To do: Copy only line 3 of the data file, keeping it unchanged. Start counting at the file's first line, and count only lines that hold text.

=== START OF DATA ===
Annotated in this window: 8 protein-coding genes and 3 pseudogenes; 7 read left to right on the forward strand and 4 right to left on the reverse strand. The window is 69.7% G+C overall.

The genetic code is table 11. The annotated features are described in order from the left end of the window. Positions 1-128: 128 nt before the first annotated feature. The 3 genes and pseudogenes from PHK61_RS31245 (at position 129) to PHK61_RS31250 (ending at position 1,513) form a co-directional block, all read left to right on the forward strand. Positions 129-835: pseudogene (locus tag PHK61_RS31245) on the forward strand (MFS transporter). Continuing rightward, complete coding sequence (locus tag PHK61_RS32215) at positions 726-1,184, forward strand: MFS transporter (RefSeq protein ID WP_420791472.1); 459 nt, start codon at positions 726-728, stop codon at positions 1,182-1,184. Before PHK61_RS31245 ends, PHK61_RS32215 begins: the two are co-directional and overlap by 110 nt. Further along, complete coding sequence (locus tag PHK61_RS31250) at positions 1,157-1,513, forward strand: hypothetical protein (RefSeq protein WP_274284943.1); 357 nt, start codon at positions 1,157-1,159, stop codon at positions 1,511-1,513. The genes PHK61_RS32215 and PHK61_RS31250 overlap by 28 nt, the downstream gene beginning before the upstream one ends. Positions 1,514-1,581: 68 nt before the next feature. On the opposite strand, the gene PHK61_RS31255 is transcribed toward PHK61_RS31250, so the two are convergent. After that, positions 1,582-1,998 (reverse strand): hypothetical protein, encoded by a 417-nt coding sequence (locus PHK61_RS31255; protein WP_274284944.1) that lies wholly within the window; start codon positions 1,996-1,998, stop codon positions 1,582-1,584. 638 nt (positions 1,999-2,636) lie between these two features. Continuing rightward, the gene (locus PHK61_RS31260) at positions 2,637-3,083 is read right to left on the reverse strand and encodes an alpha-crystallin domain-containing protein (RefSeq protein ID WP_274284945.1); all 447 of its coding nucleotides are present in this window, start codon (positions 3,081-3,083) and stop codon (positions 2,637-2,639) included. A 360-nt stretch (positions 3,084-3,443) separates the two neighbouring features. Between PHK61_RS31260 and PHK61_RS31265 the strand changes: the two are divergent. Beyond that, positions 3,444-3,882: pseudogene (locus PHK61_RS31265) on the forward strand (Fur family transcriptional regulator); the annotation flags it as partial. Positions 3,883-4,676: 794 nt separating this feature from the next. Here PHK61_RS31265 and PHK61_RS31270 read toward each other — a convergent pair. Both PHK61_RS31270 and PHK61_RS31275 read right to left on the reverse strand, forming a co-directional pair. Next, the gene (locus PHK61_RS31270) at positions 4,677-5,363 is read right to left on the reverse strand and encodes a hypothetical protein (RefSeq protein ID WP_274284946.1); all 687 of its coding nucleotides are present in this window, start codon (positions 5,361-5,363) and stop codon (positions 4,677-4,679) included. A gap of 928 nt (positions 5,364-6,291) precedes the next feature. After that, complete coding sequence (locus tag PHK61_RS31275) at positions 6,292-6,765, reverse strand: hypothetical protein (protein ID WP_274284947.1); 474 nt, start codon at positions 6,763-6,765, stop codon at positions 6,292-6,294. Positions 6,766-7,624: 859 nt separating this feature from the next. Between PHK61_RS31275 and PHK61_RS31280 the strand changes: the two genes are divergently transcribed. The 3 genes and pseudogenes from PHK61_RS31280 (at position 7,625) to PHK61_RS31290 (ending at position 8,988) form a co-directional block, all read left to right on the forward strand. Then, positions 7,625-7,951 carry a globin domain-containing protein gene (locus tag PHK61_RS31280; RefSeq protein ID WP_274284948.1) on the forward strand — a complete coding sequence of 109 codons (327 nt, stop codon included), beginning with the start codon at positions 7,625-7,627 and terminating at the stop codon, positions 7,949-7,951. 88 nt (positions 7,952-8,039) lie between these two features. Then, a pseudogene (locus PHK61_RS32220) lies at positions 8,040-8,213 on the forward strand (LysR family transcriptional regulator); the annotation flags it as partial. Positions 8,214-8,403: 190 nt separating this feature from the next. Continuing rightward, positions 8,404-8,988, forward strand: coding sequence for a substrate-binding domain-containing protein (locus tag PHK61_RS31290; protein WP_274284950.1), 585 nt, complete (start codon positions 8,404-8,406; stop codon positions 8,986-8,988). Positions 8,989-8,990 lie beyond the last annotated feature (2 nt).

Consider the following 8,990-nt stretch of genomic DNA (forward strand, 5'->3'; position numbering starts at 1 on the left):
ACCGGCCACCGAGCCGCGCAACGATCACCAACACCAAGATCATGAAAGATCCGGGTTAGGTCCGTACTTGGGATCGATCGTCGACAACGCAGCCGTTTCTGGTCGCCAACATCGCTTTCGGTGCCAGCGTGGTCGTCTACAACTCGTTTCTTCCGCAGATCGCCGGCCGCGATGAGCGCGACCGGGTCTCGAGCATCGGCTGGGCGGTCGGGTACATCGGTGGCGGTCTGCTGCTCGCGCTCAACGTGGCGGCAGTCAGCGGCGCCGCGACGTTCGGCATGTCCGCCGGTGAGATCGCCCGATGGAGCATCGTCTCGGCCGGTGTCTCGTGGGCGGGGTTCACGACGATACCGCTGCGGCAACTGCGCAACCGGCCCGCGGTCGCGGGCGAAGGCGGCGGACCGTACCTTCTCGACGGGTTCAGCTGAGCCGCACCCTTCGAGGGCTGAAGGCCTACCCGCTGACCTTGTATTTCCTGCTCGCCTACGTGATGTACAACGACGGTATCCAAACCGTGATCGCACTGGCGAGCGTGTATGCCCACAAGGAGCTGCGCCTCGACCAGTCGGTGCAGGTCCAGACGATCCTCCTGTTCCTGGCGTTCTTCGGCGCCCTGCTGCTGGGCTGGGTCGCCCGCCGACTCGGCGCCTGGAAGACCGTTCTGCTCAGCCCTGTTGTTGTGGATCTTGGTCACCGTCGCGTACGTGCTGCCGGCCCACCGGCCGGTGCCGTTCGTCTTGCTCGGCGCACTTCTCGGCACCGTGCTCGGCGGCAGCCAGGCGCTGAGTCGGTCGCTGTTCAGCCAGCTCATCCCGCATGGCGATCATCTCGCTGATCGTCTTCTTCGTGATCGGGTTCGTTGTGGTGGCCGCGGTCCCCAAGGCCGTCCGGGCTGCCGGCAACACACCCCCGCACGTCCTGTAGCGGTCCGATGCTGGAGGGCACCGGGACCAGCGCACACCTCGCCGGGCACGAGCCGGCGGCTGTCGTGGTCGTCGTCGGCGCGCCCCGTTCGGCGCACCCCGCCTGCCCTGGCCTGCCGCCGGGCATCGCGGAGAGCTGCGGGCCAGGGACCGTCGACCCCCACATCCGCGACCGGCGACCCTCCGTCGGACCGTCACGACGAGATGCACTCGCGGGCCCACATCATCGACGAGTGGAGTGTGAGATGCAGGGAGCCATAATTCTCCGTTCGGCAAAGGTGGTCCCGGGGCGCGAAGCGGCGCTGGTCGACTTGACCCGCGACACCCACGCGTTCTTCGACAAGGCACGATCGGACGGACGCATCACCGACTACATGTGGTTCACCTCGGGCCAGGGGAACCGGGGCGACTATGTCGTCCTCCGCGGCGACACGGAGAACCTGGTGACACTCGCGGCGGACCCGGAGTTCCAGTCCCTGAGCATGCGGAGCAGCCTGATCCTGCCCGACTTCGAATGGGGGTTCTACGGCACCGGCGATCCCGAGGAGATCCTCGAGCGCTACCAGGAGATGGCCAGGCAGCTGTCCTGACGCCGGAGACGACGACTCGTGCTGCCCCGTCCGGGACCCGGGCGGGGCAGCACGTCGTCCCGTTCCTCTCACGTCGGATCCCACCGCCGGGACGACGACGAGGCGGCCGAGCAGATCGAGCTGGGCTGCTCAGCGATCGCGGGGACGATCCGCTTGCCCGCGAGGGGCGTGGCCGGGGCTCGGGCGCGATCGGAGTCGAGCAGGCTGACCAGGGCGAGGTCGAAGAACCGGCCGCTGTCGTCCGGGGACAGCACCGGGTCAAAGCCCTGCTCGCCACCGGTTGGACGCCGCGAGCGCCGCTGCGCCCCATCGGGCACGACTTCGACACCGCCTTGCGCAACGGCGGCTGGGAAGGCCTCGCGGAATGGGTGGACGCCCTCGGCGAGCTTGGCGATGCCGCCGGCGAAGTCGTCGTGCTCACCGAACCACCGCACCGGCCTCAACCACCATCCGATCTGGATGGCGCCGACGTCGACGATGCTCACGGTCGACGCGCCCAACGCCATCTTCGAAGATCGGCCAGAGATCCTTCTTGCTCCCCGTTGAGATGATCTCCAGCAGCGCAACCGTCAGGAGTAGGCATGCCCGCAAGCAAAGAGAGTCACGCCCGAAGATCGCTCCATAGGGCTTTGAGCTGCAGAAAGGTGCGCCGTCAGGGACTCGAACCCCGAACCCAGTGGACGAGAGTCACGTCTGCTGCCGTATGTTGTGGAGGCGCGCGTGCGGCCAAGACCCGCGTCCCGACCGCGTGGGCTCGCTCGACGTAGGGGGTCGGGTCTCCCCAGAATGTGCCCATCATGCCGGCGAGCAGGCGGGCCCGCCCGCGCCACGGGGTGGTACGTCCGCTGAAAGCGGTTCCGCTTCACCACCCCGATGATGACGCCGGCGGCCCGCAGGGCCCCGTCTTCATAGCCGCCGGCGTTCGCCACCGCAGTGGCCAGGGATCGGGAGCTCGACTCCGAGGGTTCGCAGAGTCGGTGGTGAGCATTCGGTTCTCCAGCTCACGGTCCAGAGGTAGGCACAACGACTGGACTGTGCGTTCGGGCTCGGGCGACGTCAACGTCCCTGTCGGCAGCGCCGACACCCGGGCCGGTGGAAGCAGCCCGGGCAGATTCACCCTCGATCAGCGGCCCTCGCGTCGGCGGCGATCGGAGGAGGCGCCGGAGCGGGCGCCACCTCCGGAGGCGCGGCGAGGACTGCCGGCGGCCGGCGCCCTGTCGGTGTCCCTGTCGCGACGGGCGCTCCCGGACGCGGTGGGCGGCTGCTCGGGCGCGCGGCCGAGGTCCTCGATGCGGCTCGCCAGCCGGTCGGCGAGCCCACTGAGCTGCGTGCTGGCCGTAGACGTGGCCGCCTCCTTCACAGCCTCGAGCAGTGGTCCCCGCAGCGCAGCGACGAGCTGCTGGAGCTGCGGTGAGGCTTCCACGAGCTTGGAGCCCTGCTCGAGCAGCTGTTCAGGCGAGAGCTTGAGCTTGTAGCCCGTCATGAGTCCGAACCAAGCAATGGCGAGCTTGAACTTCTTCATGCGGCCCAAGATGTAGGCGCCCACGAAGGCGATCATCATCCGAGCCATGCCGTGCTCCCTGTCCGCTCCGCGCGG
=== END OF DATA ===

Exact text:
Consider the following 8,990-nt stretch of genomic DNA (forward strand, 5'->3'; position numbering starts at 1 on the left):